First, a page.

Saturday, April 12, 2008


Caught WHITE MEN CAN’T JUMP recently on TV with my ten-year-old. We had to cut away during some scenes, but it was mostly just broad comedy with broad stereotypes being held up for ridicule, or to make some broader point about racism and ethnicity and stereotypes.

But as good as everyone was in it (Woody Harrelson, Wesley Snipes, Rosie Perez, Tyra Ferrell, et. al.) and as well intentioned as the humor seemed to be, it was totally outdated. I remember how funny it was when it first came out, and it still has its moments, but mostly it just seems like a movie that couldn’t be made anymore, because the stereotypes it’s based on we’re finally outgrowing.

And what a good thing.

Obama is on to something, whether he wins or not. Jokes about the basketball prowess of African-Americans may have been radically honest even ten years ago, but today, with the internationalization of basketball—as well as more visibility for so many super successful African-Americans in a broad spectrum of endeavors—they seem lame and beside the point. As do most of the other stereotypes in and out of this movie that have been fodder for entertainment and politics and niche causes etc. for too long.

The boundaries are shifting, the definitions becoming more difficult to pin down, or pin on to the specific. Like Obama. Or Hilary, for that matter. She’s more conservative than most liberals, more dependent on her relationship with her man than the label “feminist” used to imply. She’s ebullient one moment and stiffly withdrawn the next, critical and almost seemingly bitter, then joyful and seemingly grateful, even humble, then defiant, even arrogant.

Obama is even less definitive of some stereotypical man, or African-American, or even mixed-race American, for which the stereotype has yet to be satirized as successfully as Woody Harrelson’s white-man-without-a-clue (he could so play Bush junior in the story of the president without a clue).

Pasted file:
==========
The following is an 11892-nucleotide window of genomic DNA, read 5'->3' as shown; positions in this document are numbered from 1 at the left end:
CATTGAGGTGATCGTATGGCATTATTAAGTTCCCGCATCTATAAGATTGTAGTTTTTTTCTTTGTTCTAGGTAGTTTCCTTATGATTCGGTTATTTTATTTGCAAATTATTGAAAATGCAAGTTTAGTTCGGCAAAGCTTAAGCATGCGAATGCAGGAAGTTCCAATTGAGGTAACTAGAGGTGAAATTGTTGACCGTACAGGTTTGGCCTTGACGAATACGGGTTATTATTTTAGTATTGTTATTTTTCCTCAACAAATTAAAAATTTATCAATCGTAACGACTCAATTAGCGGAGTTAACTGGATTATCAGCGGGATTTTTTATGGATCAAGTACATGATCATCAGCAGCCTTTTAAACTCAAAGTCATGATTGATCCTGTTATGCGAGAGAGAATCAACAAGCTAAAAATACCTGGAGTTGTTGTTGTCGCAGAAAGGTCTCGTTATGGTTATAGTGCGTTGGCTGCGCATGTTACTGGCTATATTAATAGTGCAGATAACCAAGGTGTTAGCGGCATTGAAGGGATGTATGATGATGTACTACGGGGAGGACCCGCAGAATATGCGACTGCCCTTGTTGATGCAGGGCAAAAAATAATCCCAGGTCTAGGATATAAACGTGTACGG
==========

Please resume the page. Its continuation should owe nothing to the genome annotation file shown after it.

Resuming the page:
Not that the stereotypes still don’t apply in some instances, some experiences, some expressions of an individual’s humanity. But the broader outlines of a more globalized concept of individuality, no matter how consumerized, is prevalent today in a way that cannot be denied, nor stopped.

That’s part of what Obama appeals to in his supporters, the way I see it. And the more those old stereotypes are broken down the better. It doesn’t change the fact that there are still too many “black” American men in prison (and still too many “Americans” in prison in this country period).

It doesn’t change the fact that a way too high percentage of “black Americans” are unemployed, or underemployed, or suffering from the kind of poverty that a country this wealthy and advanced should have wiped out generations ago (especially since less wealthy countries have managed to do it). Or that a lesser percentage of “white Americans” but a higher actual number still suffer from poverty as well (e.g. as I’ve pointed out before, we’re so far down the list in health care compared to other industrialized countries, we’re behind Latvia in infant mortality rates, etc.).

It just means any art that is based on skewering “reality,” or on honesty that’s so blunt it’s shocking and/or humorous, can’t rely on what seemed brutally honest only ten years ago, even five for that matter. For my taste, those kind of racial clichés were already out of date decades ago when I was writing letters to the editors of The Los Angeles Times and The New York Times every time someone wrote about “young black boys” having “no role models” other than “the pimps and drug dealers and gansta rappers” etc.